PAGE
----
Opinion

World outrage: Germans remove homeschooled kids in shocking raid

As one young family of German immigrants faces possible deportation after first being granted asylum in the United States to home-school their children, another family in their home country was the subject of a terrifying raid by German officers and the forcible removal of their children for the same reason.

In the early morning hours of Aug. 29, a team of 20 social workers, special agents and police officers armed with a battering ram forced its way into the German home of Dirk and Petra Wunderlich. Their crime? They refused to send their children to government-run schools, according to the Home School Legal Defense Fund.

Wunderlich-family

The four Wunderlich children, aged 7 to 14, were forcibly removed from their home near Darmstadt, Germany, for continuing to home-school them in defiance of German law. The Home School Legal Defense Fund reported:

The children were taken to unknown locations. Officials ominously promised the parents that they would not be seeing their children “anytime soon.”

According to court documents cited by the Home School Legal Defense Fund, there were no allegations of abuse or neglect to warrant the children’s removal, other than engaging in home-based education. The order of removal noted the parents’ failure to cooperate “with the authorities to send the children to school,” prompting the judge to authorize the use of force “against the children” if necessary.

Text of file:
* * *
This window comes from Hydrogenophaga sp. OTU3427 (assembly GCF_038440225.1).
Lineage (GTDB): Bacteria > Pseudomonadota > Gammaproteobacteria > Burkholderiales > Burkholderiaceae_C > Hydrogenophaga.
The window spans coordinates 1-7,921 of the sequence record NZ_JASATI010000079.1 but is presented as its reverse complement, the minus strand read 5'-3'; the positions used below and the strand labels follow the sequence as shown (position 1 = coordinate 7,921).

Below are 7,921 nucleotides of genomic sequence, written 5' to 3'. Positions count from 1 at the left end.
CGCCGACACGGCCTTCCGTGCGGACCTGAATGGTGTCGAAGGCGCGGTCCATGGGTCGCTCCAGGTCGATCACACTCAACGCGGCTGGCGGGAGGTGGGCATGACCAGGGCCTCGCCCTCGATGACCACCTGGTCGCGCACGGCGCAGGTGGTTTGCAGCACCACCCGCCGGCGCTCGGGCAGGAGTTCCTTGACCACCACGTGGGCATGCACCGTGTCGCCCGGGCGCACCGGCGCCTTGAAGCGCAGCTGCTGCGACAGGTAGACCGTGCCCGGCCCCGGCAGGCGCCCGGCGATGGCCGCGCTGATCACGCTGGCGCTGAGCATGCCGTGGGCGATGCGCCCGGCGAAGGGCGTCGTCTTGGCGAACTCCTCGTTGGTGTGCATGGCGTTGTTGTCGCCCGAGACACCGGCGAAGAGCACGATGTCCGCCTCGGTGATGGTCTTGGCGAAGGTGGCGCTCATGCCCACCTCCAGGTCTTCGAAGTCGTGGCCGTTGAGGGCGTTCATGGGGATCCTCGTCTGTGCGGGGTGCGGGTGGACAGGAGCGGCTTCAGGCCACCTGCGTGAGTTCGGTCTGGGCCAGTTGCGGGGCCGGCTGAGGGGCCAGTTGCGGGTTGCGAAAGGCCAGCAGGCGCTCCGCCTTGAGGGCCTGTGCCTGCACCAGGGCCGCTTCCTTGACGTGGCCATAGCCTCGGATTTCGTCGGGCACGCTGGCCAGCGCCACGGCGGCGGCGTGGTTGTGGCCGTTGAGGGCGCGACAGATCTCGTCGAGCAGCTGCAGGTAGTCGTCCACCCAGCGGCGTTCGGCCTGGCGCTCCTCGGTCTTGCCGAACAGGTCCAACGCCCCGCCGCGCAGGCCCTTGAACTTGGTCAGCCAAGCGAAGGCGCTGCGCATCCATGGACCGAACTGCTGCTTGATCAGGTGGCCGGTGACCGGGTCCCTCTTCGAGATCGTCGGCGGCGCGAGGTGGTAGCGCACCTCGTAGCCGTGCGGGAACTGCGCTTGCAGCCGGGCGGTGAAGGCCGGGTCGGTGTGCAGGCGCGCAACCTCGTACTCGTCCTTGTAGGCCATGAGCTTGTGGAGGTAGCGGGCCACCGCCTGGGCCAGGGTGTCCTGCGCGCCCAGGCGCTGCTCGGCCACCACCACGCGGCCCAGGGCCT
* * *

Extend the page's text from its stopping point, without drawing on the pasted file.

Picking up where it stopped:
Mr. Wunderlich described the moment police arrived at his home, according to the Home School Legal Defense Fund:

I looked through a window and saw many people, police, and special agents, all armed.

They told me they wanted to come in to speak with me.

I tried to ask questions, but within seconds, three police officers brought a battering ram and were about to break the door in, so I opened it.

The police shoved me into a chair and wouldn’t let me even make a phone call at first.

It was chaotic as they told me they had an order to take the children. At my slightest movement the agents would grab me, as if I were a terrorist.
‘You would never expect anything like this to happen in our calm, peaceful village. It was like a scene out of a science fiction movie.

Our neighbors and children have been traumatized by this invasion.

They weren’t being nice at all. When my wife tried to give my daughter a kiss and a hug goodbye, one of the special agents roughly elbowed her out of the way and said — “It’s too late for that.”

The Home School Legal Defense Fund began calling for worldwide action, and the international media has responded. The Wunderlichs’ plight has garnered outrage as well as media support from such outlets as the Canadian Free Press, Great Britain’s The Mail Online as well as the American media.

Meanwhile, in the case of the Romeike family, the German immigrants living in Tennessee, a group of 27 members of Congress sent a letter to U.S. Attorney General Eric Holder requesting he reconsider the deportation order. The White House has chosen to not get involved.

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